When planners, developers, or traffic engineers conduct traffic impact analyses for proposed developments, they typically use the trip-generation data and analysis methods published by the Institute of Transportation Engineers (ITE) in its Trip Generation report and Trip Generation Handbook. However, these conventional methods fail to account for the benefits of mixed use and other forms of lower-impact development; they exaggerate estimates of impacts and result in excessive development costs, skewed public perceptions, and decision-maker resistance.
This PAS Memo article explains the MXD+ method of traffic generation analysis for mixed use developments, which combines the advantages of two major studies' methodologies to increase accuracy, allowing for more appropriate on-site design features and off-site mitigation measures.
About the Authors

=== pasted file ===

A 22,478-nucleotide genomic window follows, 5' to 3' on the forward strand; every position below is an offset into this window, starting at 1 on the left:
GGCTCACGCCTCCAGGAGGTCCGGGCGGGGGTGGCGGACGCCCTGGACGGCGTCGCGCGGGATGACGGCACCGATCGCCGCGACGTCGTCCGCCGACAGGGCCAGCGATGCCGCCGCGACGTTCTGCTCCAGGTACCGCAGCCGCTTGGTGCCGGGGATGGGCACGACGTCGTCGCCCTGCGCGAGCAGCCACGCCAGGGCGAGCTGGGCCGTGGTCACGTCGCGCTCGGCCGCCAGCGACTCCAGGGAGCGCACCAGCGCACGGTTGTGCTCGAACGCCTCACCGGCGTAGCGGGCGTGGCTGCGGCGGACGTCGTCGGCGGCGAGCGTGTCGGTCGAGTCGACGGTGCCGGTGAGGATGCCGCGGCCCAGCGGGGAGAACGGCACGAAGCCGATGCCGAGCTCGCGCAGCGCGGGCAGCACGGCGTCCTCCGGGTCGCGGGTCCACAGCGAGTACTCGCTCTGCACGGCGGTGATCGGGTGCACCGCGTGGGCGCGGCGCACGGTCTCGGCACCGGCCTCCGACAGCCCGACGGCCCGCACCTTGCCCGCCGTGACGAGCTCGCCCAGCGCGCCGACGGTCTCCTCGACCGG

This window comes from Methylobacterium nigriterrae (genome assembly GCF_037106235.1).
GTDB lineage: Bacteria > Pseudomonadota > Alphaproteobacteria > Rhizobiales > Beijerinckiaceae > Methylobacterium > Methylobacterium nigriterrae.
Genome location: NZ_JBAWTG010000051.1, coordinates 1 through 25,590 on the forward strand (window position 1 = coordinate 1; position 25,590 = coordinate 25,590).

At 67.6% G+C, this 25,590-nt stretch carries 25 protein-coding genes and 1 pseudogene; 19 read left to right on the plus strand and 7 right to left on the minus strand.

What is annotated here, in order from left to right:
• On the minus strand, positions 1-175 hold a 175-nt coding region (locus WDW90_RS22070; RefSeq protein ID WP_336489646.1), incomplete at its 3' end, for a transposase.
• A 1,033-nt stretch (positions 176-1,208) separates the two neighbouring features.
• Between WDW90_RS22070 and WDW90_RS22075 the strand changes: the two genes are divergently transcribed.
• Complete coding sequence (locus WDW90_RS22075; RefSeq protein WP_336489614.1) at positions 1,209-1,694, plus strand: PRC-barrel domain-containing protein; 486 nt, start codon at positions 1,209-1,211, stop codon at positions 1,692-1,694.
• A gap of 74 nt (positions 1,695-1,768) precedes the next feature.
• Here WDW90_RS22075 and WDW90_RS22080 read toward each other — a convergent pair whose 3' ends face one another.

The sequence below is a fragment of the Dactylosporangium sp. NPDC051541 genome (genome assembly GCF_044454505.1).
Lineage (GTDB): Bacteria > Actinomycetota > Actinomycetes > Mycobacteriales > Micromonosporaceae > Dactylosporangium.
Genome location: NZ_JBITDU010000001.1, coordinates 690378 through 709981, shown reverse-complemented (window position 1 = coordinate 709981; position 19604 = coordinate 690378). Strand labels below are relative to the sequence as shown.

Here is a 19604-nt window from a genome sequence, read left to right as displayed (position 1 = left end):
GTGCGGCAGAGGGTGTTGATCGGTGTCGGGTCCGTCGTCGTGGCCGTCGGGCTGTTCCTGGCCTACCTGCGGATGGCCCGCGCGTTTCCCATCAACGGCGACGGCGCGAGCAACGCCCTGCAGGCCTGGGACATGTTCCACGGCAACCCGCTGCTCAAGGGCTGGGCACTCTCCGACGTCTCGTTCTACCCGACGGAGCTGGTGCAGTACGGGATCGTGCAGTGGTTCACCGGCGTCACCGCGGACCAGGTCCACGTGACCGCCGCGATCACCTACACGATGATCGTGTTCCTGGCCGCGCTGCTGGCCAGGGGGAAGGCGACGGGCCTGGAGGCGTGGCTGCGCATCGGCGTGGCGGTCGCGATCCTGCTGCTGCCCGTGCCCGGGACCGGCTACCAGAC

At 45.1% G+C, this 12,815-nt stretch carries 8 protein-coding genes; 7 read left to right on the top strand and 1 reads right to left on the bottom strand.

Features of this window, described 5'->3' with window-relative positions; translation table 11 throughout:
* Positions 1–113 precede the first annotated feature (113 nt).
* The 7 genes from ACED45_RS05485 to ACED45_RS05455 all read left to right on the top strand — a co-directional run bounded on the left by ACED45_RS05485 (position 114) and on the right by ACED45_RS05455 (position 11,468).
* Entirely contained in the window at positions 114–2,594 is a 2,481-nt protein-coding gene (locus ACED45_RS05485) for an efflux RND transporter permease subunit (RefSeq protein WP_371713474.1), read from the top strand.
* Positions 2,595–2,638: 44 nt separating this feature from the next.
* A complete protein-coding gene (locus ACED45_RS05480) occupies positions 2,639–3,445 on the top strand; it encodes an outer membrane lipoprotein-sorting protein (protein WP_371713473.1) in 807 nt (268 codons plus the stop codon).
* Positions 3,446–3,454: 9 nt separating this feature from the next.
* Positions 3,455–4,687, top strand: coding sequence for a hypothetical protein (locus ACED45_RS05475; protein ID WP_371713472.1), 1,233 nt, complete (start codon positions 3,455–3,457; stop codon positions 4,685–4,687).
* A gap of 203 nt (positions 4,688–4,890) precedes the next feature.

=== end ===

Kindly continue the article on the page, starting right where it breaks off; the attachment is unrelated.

Reid Ewing is a Distinguished Professor of City and Metropolitan Planning at the University of Utah, associate editor of the Journal of the American Planning Association, and columnist for Planning magazine. His 10 books include Pedestrian and Transit Oriented Design, co-published by the Urban Land Institute and American Planning Association; and Best Development Practices, listed by the American Planning Association (APA) as one of the 100 “essential” books in planning over the past 100 years. His 100 peer reviewed articles include “Travel and the Built Environment: A Meta-Analysis,” given the Best Article of 2010 Award by the American Planning Association. A recent citation analysis by Virginia Tech found that Ewing’s work is the 5th most highly cited among 1,100 planning academics in the U.S. and Canada. http://tomwsanchez.com/2017-urban-planning-citation-analysis/